Gloster Invited to Prestigious PhD Conference

September 16, 2021 - Dorene DiNaro

Demetrius Gloster, a Ronald E. McNair Post-Baccalaureate Achievement Program Scholar and Anderson School of Management student who will be graduating with a Bachelors Degree in Business Administration in May of 2012, was recently invited to attend the annual PhD Project Conference in Chicago. 

Gloster has presented his McNair research, New Mexico Money in Politics, at the 2nd Annual Southern California McNair Scholars Research Conference held at Claremont Graduate University in Claremont, California and at the 20th Annual National McNair Research Conference at the University of Wisconsin-Milwaukee. 

The PhD Project was created in 1994 to address the severe under-representation of African-Americans, Hispanic-Americans and Native Americans in management by diversifying the front of the classroom-the business school faculty. A diverse faculty encourages more minorities to pursue business degrees, thereby increasing the pool of minority applicants for positions in today’s multicultural corporate environment.

Qualified candidates are invited to this two and a half-day annual conference where they hear from deans, professors and current minority doctoral students about the benefits of pursuing a business Ph.D.  Candidates are exposed to more than 100 doctoral-granting universities that are represented during a  university exhibit fair at the conference. Networking with the university reps, deans, professors and current doctoral students provides candidates with the tools and resources they need to be better prepared for the application/admission process to doctoral programs.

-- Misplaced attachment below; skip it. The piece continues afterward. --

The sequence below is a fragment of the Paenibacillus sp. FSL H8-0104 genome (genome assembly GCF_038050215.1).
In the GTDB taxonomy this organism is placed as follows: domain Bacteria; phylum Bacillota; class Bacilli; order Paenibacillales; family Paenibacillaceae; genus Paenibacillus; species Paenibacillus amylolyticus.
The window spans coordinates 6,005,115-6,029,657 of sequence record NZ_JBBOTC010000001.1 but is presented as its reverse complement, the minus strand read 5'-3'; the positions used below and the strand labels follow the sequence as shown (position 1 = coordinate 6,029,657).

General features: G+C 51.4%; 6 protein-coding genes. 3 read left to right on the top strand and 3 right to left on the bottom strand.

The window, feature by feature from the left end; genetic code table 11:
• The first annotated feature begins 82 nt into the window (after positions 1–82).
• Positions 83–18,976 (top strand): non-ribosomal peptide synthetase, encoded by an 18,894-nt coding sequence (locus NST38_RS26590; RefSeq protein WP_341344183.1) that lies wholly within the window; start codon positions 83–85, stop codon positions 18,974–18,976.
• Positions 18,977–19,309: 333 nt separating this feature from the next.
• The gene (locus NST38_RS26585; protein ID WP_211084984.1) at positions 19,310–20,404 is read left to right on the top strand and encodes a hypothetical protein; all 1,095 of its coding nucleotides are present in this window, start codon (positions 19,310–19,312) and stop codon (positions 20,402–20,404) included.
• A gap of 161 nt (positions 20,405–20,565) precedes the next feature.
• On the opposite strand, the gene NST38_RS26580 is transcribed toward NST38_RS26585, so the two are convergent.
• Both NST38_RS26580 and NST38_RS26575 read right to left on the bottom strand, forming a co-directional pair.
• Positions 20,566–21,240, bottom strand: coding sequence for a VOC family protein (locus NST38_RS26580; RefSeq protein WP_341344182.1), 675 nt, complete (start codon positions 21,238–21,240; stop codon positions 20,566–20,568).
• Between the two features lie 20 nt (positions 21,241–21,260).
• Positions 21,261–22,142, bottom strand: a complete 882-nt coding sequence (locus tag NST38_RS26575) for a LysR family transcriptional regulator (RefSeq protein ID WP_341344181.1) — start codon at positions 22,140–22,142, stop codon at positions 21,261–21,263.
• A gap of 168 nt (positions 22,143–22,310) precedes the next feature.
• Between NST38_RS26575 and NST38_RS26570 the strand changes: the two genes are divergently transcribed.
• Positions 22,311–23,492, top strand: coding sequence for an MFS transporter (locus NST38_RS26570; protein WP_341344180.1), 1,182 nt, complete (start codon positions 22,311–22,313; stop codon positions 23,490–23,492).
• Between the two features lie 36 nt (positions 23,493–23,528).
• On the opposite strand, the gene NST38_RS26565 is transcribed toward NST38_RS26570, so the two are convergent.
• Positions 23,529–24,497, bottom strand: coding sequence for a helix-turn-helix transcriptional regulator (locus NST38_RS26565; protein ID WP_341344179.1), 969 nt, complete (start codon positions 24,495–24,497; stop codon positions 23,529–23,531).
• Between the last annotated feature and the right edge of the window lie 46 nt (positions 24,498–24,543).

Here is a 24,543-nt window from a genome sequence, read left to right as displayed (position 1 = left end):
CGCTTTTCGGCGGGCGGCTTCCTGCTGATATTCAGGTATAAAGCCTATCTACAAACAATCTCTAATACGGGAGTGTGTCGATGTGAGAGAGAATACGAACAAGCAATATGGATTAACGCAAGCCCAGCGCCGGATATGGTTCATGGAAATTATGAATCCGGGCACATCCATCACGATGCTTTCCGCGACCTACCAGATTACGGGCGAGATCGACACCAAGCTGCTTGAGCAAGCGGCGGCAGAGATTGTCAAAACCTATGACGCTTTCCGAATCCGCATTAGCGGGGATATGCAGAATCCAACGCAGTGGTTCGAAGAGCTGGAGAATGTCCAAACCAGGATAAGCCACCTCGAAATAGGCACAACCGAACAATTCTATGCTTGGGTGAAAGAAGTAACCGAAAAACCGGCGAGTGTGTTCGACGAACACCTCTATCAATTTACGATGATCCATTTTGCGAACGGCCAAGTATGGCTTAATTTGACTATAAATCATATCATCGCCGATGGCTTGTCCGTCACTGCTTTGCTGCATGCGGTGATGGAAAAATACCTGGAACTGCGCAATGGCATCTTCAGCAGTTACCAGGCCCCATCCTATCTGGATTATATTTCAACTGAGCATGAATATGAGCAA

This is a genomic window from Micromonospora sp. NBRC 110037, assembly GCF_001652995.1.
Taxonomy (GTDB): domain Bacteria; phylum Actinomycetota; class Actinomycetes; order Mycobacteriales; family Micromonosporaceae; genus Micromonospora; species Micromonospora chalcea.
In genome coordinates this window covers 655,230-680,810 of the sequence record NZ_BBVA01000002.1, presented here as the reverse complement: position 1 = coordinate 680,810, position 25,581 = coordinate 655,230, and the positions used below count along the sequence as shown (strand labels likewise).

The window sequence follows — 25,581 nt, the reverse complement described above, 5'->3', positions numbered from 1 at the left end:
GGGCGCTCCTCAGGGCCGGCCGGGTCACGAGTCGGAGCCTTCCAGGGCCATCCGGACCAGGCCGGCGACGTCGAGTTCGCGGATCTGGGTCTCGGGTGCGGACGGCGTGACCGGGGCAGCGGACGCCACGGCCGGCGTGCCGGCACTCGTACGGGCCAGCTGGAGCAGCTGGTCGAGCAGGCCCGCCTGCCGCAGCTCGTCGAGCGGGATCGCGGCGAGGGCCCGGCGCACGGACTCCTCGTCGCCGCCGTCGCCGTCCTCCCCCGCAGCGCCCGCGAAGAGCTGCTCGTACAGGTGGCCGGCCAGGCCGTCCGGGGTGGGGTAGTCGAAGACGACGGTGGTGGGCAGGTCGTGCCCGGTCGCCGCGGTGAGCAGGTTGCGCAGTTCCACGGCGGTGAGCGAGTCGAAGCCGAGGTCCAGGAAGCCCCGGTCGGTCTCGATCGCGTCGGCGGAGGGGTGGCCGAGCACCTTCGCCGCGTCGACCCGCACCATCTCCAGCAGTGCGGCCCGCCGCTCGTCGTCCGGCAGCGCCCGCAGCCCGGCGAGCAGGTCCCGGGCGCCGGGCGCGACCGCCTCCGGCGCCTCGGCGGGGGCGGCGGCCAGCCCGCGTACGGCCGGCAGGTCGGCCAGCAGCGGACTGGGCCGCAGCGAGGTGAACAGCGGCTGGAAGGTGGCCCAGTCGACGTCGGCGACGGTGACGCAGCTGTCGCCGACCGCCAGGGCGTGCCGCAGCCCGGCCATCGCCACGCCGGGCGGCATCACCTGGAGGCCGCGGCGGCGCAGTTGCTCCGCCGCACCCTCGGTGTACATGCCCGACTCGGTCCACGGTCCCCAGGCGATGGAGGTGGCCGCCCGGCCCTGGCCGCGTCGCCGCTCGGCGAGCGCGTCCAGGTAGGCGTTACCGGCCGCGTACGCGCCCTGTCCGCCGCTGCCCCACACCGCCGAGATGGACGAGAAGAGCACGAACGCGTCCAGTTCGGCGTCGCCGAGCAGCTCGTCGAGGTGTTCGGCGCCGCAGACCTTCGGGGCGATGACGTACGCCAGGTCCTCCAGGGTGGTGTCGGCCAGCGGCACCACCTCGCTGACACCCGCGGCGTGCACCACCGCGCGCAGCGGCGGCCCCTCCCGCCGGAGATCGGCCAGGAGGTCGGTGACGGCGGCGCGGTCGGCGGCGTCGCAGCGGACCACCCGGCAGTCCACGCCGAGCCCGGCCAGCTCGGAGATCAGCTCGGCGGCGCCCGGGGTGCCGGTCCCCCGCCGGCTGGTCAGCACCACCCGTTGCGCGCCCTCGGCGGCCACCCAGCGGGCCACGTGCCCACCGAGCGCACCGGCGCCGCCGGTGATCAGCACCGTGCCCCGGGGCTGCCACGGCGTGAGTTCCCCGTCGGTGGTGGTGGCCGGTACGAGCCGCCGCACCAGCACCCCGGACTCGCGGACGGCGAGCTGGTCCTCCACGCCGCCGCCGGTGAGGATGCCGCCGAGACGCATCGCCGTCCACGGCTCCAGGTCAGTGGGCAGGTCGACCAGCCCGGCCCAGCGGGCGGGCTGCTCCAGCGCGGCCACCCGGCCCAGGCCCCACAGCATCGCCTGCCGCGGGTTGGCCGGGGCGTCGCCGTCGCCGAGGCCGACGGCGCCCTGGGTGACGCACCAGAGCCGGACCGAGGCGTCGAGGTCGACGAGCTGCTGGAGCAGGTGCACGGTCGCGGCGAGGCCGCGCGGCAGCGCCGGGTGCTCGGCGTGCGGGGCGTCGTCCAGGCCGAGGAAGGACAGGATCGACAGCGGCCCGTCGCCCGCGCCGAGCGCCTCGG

When The PhD Project was created, there were only 294 doctorally qualified African-American, Hispanic American or Native American minority business professors in all U.S. business schools.  Today there are 1,113 minority business professors, an increase of more than 250%. Further, 379 minorities are currently enrolled in doctoral programs, and will take a place at the front of the classroom over the next few years.